Three Fears That Still Accompany Me in Public

(Originally sent out as an article under Eagles' Simply Proclaim)

I’ve spent most of my life dreading public speaking. Stage fright is natural, but watching great speakers, I had a hard time believing that they too started out like me—uncertain and afraid of making a bad impression. “Dude, you’re sure to bomb,” I kept hearing in my head.

But in molding me to become a speaker, God showed me that the oft-cited fear of public speaking can be a good thing—you just have to channel it in the right way. It never really goes away, so you might as well use it to your advantage!

Forget the old bromide of picturing the audience in their underwear. Here are three fears that once paralyzed me—and once I thought of them in the right way, freed me to speak with greater vitality and authority than ever.

1. Fear of Misrepresenting the Word of God

The more I learn about the Scriptures, the more I realize how little I have grasped its incredible depths. Charles Spurgeon grasped this when he wrote, “Nobody ever outgrows Scripture; the book widens and deepens with our years.”

This doubt that I am not doing the text full justice lingers in my mind, even when I’m sure I’m exegeting it correctly. Even when I listen to other preachers, I check their sermons for mistakes—with the same standards I set for myself!

Rather than dismiss it as mere paranoia, I’ve decided to embrace it as part of who I am. Taken the right way, it’s a healthy fear—coming from a reverence for God’s Word. The Bible says what it says with the authority of God, and we have the awesome responsibility of proclaiming it accurately to our listeners.

In short, we must be subject to it, not the other way around.

So adopt a spirit of humility before God and fellow teachers of the Word, and reverently immerse yourself in the text. Read the whole text in its context lest it become a “con text.” Meditate on it throughout the week, consult good commentaries, and pray that the Lord gives you understanding of the needs of your audience—so that your teaching is the purest, clearest and most direct presentation of the Word that you can provide.

That way, you do your part of delivering His message, and He does His part of building you and your audience up.

Finally, come up with relevant analogies and stories that make sense to your listeners, and will leave them (and you) with more clarity about the text than they had before.

2. Fear of Mockery and Criticism from the Audience

Few people have a good introduction to public speaking, possibly because classmates are among the harshest, most merciless critics you can have. (The good news? Most grow out of it, or at least learn to hide it better.) Whenever I presented a school assignment in front of the class during my secondary school days, my classmates would point and laugh at any slip-up I made. Sometimes they were real; sometimes I imagined them in my panic.

That fear has never gone away. At every public presentation or speaking engagement, I will inevitably imagine that someone is pointing and whispering a criticism into a companion’s ear. Early on, my nerves took over; and I over-reacted to their reactions to my speech.

Someone looking away or checking his watch would send me into a panic, and in my fear I would speed up or freeze. Social media doesn’t help; I wonder if I’ll end up on Facebook or YouTube for the wrong reasons!

Again, the key is to realize that you can’t control anyone’s response. As a result, you’ve to choose whose criticism and feedback mean the most to you. For me, that’s my fiancĂ©e and the people closest to me.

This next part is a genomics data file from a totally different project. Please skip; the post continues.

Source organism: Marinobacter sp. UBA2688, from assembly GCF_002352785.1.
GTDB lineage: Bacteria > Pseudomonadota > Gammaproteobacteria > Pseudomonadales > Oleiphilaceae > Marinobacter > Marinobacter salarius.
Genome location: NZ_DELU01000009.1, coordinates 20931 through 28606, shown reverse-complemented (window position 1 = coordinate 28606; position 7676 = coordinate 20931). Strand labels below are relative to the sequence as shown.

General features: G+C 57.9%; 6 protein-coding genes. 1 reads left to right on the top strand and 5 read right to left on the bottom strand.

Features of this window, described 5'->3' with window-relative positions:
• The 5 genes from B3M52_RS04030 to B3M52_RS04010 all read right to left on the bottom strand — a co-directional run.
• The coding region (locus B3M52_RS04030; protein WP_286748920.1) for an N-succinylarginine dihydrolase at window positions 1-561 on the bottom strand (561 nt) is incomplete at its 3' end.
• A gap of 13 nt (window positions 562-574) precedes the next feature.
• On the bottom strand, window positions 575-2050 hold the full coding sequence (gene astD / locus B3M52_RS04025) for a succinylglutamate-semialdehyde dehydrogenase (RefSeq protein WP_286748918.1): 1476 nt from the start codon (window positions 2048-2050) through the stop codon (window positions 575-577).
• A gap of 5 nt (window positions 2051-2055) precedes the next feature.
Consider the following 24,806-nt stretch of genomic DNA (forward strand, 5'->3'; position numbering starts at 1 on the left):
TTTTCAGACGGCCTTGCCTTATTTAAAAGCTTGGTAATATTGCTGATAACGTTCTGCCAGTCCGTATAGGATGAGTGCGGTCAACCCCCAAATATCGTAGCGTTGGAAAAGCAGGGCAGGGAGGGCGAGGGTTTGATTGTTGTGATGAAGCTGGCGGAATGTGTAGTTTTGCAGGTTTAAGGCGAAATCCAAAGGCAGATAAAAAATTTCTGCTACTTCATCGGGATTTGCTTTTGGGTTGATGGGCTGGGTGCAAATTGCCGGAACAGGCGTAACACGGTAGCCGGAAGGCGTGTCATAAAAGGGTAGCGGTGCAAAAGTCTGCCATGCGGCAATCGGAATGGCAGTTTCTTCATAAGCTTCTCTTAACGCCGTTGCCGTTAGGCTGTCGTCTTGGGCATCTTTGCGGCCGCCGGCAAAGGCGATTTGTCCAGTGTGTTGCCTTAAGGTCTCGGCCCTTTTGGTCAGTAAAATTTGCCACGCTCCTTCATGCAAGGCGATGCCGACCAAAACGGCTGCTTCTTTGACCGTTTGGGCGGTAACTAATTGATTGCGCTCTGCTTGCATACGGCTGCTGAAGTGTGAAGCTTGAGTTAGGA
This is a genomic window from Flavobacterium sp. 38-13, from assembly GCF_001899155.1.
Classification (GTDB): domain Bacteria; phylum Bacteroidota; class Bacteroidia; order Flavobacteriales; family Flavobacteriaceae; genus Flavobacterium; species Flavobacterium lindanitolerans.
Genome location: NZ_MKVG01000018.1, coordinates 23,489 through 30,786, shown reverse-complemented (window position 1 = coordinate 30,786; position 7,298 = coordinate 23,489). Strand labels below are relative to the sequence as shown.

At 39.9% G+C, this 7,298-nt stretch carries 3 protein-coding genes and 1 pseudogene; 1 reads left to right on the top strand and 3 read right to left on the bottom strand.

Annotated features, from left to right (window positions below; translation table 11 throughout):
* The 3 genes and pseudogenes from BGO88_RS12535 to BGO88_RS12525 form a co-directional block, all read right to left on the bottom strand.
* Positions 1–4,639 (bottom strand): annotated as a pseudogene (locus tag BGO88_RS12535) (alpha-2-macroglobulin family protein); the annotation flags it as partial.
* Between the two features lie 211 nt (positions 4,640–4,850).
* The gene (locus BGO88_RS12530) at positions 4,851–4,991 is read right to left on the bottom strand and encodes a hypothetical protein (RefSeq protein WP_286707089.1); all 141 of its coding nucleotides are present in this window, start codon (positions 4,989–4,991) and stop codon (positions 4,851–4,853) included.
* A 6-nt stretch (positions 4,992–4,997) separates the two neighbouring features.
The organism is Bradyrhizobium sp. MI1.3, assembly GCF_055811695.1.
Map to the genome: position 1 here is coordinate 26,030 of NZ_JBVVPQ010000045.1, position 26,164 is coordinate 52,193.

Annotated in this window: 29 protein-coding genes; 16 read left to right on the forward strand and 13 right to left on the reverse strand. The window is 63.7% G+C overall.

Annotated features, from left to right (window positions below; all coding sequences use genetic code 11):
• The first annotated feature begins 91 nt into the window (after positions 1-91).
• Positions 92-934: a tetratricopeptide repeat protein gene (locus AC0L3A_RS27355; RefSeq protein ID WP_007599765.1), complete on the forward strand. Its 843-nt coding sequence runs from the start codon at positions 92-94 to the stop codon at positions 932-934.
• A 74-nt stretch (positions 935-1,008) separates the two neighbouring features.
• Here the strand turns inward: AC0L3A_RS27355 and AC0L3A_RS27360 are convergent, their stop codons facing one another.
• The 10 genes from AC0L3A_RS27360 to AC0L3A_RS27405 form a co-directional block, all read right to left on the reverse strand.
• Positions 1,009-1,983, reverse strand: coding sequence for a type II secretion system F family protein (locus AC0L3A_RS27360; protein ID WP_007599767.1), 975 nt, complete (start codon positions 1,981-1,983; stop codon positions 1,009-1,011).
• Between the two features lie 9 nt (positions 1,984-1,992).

So if a single audience member takes issue with my speech, it no longer bothers me. I can focus on delivering the speeches and sermons I have prepared, and deal with the criticism when I am more receptive to it.

Take action by identifying the people whose feedback you value the most, and practicing in front of them if possible.

3. Fear of My Own Inadequacies

It’s often been said that people fear death less than they do public speaking. When I was just starting out, I would rather have died than got on stage! I spoke badly and often mispronounced words.

In some churches, baptism candidates announce ‘life verses’—passages from Scripture that resonate with them. Mine might well have been Moses’ protest to God: “I am slow of speech and of tongue … Oh my Lord, please send someone else” (Exodus 4:10, 13).

To this day, I still struggle at smooth, clear delivery. But I now thank God for the numerous opportunities I get to speak in front of people, testing myself and seeing where I can improve. A slip-up doesn’t mean I’ve failed—it reveals a weakness I can tackle. See mistakes that way, and you’ll find your confidence growing with every chance to speak!

As a cell group leader, I had chances to practice sharing the Word of God with my group members as well as non-believers I was reaching out to. Going on mission trips allows me to practice speaking and proclaiming God’s Word in front of a crowd. Don’t hide from such opportunities; seek them out and prepare to the best of your ability. What gets tested gets better.

Above all, get a mentor through a program like ARETE, which my organization runs for preachers and Bible teachings. Clarity is a critical part of understanding and correcting your mistakes, and that comes much more easily through mentoring and sincere feedback. Getting instruction and accountability through ARETE, an online course or a Toastmasters group is an investment in yourself that will pay off many times over.

What are your own fears on public speaking, and how do you handle them? Let me know in the comments—I read every one.


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